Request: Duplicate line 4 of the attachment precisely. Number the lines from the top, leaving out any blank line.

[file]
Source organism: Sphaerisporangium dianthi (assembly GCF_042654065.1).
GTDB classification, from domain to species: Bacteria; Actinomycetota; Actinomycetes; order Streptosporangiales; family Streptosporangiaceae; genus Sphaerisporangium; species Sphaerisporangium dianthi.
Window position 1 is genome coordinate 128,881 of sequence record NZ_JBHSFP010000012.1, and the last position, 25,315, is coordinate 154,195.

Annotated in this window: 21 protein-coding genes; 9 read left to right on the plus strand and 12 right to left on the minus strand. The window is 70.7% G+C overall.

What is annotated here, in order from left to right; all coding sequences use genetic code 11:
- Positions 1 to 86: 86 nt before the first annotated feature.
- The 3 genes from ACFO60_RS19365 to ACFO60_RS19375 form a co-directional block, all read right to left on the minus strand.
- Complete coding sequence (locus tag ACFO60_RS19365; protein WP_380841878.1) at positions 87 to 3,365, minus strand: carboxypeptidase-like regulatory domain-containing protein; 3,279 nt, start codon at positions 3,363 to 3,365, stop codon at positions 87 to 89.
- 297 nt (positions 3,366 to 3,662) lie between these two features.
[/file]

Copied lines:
Annotated in this window: 21 protein-coding genes; 9 read left to right on the plus strand and 12 right to left on the minus strand. The window is 70.7% G+C overall.